Tuesday evening, Ørsted's stock exchange notice on the Danish Tax Agency's claim of DKK 6.6 billion (EUR 890 million) struck like a bolt of lightning from a clear sky.
Well now, it's not that the utility isn't used to unpleasant electrical storms.
For instance, last August lightning thundered down from the heavens and hit British offshore wind farm Hornsea 1 with major consequences to follow. Almost the whole facility's capacity was suddenly kicked offline, and the UK suffered one of the most extensive blackouts seen in more than a decade, with Ørsted emerging with more than just boxed ears and interrupted generation – it was also fined a significant sum.
At first glance, these two things might seem to share few commonalities beyond state authorities demanding money from Ørsted and the pivotal role of Hornsea 1, whose value lumped together with that of Walney Extension is the subject of the Danish agency's back claim, entailing payment of domestic corporate tax for fiscal years 2015 and 2016.
Misunderstood value creation
That both the literal and metaphoric lightning strikes can be tied closer together than as such is due to a key concept for any enterprise: Risk.
According to Ørsted's take on the claim, the agency has based its demand on the understanding that the full basis for the wind farm's income was settled during the two aforementioned years, during which the facilities were still under development. However, the utility says that conclusion is nothing less than a short circuit.
"The Danish Tax Agency finds that the full value creation takes place during the development phase – [that all] risks are identified, processed and mitigated. That might be true in other sectors, but it's a quite clear misunderstanding of how our business functions," says Ørsted Vice President and Head of Tax Karl Berlin, who adds further examples of how offshore wind can be a risky affair long after installations are fully developed.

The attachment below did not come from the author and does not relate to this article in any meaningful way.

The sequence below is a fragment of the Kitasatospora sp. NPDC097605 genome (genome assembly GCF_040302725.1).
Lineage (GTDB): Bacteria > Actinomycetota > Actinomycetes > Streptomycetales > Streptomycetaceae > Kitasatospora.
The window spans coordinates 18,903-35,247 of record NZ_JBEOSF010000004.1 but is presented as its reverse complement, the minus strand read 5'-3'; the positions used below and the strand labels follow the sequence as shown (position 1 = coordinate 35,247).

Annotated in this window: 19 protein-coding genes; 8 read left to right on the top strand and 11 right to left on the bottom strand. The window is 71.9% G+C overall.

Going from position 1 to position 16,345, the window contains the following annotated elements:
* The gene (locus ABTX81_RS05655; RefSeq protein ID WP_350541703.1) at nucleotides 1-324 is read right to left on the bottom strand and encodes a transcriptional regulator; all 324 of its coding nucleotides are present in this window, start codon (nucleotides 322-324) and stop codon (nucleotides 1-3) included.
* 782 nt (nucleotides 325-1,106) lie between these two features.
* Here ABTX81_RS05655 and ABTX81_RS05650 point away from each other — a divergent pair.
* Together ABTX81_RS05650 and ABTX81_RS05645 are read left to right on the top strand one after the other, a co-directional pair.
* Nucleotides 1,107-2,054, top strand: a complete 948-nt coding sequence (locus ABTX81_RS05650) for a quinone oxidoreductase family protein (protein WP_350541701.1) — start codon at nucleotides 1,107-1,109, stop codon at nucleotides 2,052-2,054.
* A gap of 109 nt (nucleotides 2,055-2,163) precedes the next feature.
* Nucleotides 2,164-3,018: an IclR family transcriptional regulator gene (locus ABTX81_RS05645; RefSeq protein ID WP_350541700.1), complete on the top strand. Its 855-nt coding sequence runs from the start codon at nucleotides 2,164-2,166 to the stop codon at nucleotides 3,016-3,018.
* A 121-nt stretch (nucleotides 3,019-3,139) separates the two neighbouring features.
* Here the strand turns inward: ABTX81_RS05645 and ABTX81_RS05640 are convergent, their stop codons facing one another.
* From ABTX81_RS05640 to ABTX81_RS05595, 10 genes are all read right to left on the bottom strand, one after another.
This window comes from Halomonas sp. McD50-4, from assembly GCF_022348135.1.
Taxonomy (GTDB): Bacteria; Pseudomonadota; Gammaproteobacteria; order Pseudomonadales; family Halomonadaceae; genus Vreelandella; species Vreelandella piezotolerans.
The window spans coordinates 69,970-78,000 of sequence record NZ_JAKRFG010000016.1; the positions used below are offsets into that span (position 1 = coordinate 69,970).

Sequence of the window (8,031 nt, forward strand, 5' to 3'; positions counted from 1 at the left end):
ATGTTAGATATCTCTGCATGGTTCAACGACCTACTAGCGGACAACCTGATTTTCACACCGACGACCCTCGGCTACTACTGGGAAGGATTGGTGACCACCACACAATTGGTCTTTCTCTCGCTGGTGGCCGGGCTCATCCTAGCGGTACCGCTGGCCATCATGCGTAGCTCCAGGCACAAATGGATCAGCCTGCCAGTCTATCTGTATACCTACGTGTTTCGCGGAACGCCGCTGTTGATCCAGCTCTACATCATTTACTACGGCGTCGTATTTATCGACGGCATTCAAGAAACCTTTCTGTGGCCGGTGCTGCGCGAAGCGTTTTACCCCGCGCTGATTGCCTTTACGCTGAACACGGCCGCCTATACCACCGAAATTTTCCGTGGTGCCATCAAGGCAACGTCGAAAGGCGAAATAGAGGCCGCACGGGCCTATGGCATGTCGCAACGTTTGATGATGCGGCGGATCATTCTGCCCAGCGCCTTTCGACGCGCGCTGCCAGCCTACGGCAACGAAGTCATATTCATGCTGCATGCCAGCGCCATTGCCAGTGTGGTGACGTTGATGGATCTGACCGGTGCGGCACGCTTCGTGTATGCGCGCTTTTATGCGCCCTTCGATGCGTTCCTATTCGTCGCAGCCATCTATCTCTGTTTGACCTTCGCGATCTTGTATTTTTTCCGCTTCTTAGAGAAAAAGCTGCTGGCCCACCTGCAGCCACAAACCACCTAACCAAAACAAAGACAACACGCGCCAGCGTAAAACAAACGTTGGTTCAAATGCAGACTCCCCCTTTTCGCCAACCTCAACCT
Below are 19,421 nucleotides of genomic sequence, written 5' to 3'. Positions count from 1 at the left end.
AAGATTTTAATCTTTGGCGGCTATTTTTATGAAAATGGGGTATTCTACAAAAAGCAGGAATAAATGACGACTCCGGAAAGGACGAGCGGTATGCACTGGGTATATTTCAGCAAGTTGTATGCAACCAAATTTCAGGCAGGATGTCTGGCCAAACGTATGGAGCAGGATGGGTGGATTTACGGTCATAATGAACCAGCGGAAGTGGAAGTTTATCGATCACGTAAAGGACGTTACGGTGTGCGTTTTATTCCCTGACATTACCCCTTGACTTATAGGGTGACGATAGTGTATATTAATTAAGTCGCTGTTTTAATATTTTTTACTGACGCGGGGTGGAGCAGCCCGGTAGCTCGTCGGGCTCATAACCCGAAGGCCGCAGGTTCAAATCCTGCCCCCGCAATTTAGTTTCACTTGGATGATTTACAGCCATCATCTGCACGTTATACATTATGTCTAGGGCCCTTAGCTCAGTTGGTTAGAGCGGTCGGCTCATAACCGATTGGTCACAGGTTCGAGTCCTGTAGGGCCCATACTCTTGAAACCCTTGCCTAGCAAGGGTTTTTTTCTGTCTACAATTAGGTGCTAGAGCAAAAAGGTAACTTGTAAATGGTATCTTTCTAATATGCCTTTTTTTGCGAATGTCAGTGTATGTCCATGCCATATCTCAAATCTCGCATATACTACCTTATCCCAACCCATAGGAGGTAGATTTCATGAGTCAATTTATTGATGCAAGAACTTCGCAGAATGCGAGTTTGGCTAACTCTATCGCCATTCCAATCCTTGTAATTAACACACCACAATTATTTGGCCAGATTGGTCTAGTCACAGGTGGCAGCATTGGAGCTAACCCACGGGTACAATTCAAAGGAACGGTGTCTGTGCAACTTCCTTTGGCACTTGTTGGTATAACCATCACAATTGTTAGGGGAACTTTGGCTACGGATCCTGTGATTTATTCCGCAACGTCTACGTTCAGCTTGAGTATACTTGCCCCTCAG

"For instance, we have been obliged to send a stock exchange notice about existing wind data being inadequately reliable. Similarly, a cable connection can malfunction. All in all, a marked portion of risk first manifests after the development phase."
Project developers actually actively highlighting risk is a rare thing. Despite everything, it doesn't make for compelling case, neither at the bank when trying to secure a cheap loan, nor for luring investors or reassuring the public that offshore wind is a stable and safe source of electricity.
That Ørsted now reminds us that wind turbulence, or wake and blockage effects, makes wind power at sea less lucrative than previously forecast indicates, if nothing else, than the agency's claim must be taken very seriously. When the news on the performance outlook downgrade emerged last year, the group's equity took an immediate beating of roughly 10 percent. But according to the tax office's ruling, the utility also faces paying double levies on the wind farms' values, being that British corporate tax has already been paid.